Christie: Stamp tax is scaring away investors
The property market is suffering under the 12 percent stamp tax, a leading realtor claims, as the increase is now making it very difficult for foreigners to realistically see a return on an investment.
John Christie, the vice president of HG Christie Ltd, told Guardian Business that the current stamp tax is driving away demand and is beneficial to neither property companies or the government.
“The stamp tax is hurting sales and as far as I understand the income for the government is down,” he said. “Having a stamp tax of 12 percent
makes it hard to buy and invest. That’s 24 percent tax between buying and selling the property. In order to make a profit, you have to have the property appreciate considerably just to break even.”
Christie appealed to the government to drop the current Stamp Tax to 8 percent so the country can stay competitive and stimulate buyers.
He pointed out that the 12 percent tax drives the price of real estate down, so buyers end up offering what they think the property is worth while taking it into account. In other words, just because the tax has gone up, doesn’t mean international buyers are willing to pay that premium on top of current prices.
“It pulls down what the owner is going to get, it eats into commissions, and it makes buyers think once, twice and three times about whether they want to invest,” Christie said.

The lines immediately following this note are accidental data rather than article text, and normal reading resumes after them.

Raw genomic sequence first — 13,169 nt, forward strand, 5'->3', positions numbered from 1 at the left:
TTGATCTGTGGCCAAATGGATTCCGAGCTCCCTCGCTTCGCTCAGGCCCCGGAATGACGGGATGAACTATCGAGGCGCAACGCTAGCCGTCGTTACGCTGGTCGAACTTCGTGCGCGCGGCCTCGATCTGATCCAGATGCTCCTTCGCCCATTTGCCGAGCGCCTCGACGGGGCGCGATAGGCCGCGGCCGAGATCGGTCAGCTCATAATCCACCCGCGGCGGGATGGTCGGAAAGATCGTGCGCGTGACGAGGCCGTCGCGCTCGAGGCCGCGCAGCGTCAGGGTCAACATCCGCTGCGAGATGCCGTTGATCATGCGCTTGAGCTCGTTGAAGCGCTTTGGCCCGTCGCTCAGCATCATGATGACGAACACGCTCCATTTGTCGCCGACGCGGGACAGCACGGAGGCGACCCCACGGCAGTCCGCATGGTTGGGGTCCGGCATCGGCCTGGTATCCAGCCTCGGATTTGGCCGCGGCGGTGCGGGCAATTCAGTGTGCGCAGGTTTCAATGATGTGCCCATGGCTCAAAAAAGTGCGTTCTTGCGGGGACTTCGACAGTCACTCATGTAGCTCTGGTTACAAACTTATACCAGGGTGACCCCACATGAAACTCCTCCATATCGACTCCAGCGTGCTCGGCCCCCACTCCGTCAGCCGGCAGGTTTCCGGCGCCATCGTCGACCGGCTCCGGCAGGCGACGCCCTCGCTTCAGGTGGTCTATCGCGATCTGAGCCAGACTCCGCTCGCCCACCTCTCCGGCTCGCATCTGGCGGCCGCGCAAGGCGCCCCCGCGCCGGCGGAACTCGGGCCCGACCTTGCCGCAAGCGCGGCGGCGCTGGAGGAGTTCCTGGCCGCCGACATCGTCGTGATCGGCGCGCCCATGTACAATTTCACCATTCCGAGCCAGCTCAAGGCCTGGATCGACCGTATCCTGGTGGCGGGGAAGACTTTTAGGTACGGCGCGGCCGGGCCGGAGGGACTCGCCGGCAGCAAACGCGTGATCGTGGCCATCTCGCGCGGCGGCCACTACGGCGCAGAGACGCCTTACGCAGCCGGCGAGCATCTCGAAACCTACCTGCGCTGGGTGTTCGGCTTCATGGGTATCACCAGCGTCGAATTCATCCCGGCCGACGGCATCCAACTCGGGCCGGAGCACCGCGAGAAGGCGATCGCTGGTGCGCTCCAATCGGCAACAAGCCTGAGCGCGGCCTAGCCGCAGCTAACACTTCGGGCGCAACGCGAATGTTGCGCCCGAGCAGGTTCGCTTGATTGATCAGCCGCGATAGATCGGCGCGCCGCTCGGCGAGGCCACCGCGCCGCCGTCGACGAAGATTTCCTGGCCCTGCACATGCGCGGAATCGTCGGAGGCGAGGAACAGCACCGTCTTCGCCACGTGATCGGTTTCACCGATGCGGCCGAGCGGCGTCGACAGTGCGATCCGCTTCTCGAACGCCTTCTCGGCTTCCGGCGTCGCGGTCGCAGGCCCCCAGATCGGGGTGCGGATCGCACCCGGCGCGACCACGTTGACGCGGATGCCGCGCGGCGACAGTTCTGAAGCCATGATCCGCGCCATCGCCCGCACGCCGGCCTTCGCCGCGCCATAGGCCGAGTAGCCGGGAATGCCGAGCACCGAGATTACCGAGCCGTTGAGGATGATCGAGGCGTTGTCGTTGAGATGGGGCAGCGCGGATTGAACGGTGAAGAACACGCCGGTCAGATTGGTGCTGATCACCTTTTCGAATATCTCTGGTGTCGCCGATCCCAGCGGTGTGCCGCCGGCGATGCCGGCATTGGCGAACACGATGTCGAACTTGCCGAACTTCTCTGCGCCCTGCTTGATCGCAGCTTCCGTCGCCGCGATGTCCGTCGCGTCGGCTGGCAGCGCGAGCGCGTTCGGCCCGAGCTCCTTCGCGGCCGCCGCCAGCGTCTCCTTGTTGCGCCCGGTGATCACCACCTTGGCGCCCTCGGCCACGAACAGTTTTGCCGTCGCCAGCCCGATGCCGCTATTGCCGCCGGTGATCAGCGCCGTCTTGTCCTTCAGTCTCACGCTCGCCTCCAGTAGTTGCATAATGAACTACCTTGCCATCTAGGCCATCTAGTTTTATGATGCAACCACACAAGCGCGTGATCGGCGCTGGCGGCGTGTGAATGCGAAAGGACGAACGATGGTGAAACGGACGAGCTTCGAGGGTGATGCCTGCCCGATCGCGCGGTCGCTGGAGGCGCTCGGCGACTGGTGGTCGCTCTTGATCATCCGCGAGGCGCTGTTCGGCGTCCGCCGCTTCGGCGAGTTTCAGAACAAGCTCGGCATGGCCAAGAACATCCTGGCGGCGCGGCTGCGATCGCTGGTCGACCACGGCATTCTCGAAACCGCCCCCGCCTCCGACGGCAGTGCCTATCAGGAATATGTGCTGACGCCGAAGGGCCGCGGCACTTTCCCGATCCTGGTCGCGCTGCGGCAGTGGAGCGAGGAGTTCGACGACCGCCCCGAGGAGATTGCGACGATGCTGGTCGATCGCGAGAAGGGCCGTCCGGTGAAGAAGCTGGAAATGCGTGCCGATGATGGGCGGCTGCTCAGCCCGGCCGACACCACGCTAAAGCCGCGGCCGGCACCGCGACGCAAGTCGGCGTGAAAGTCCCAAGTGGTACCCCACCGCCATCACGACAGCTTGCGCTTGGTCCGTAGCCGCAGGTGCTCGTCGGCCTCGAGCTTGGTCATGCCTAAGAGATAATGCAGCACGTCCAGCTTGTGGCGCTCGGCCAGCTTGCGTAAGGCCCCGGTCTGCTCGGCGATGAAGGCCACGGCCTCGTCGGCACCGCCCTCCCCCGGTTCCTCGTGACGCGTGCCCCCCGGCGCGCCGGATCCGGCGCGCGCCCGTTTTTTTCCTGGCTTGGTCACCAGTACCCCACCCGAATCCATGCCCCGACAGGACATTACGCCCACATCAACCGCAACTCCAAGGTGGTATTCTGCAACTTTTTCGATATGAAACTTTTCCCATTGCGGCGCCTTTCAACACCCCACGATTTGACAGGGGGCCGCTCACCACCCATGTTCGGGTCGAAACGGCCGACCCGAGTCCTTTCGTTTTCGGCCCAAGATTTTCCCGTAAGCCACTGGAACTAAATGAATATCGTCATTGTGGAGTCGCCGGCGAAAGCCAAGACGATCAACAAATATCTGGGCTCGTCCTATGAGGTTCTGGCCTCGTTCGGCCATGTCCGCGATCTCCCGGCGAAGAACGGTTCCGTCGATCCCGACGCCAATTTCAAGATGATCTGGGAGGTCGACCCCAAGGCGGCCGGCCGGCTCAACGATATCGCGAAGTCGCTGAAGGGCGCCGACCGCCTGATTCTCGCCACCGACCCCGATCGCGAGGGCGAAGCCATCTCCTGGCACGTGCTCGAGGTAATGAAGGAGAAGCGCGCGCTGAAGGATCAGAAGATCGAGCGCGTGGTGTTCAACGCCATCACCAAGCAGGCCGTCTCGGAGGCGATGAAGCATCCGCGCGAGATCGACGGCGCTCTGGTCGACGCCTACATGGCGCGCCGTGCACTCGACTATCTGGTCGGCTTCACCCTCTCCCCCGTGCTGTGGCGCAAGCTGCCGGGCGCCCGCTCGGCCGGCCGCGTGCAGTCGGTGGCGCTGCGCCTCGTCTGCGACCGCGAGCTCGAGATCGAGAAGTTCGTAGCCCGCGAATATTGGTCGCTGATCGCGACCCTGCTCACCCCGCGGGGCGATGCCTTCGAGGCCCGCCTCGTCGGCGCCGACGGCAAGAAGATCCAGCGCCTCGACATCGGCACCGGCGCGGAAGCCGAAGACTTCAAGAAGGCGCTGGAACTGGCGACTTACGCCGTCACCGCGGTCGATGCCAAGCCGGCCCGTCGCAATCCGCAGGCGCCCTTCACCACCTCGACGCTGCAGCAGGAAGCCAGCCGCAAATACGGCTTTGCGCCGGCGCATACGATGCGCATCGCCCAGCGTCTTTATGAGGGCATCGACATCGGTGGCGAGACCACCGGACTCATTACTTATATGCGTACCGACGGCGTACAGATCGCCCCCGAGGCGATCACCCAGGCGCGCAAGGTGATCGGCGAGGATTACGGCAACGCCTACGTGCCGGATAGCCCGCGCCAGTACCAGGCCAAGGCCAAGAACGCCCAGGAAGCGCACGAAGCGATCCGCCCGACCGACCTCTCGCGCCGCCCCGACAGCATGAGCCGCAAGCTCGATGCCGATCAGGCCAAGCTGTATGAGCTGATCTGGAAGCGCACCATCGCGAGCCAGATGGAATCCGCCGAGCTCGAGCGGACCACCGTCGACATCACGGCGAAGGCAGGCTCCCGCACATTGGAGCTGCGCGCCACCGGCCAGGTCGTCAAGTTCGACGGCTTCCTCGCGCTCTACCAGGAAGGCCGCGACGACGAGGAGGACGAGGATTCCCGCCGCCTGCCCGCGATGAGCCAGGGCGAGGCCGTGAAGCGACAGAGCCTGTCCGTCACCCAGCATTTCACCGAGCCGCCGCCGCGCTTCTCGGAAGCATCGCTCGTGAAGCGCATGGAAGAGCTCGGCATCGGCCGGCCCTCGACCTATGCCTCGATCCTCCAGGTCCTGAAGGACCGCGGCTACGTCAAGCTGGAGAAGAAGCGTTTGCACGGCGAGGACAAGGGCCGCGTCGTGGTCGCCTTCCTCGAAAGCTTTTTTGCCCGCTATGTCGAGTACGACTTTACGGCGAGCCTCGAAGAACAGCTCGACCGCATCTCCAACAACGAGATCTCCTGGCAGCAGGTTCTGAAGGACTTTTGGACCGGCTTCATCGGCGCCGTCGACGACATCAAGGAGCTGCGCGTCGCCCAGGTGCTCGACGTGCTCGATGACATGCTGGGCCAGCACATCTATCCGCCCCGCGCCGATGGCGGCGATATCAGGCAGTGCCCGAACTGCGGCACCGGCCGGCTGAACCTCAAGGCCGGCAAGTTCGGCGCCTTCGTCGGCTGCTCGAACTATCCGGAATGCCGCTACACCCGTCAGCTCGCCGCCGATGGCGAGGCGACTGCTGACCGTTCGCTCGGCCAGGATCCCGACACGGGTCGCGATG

Although the 12 percent stamp tax has been in effect for many months, he said the true impact is now being felt.
Zhivargo Liang, the state minister of finance, told Guardian Business that looking at the Stamp Tax as a reason for poor sales is “far too narrow”.
He said the global economic challenged being faced in The Bahamas and beyond made the situation very complex. Liang challenged whether there was any clear evidence pointing to the legitimate impact 2 percent tax increase on sales.
“We are in an economic environment that is killing off lots of economic activity,” he added.
“I think it’s a bit too narrow to suggest simply that this tax increase is the reason people are not buying property.”
Liang felt that it was easy to cast blame on the public sector. The government has to raise revenues to maintain public services and the goods it provides, he said. Meanwhile, the private sector often increases prices and commissions, which essentially creates the same problem.
“I could come up with anecdotal evidence of my own that sales have picked up despite the 2 percent rise,” Laing said.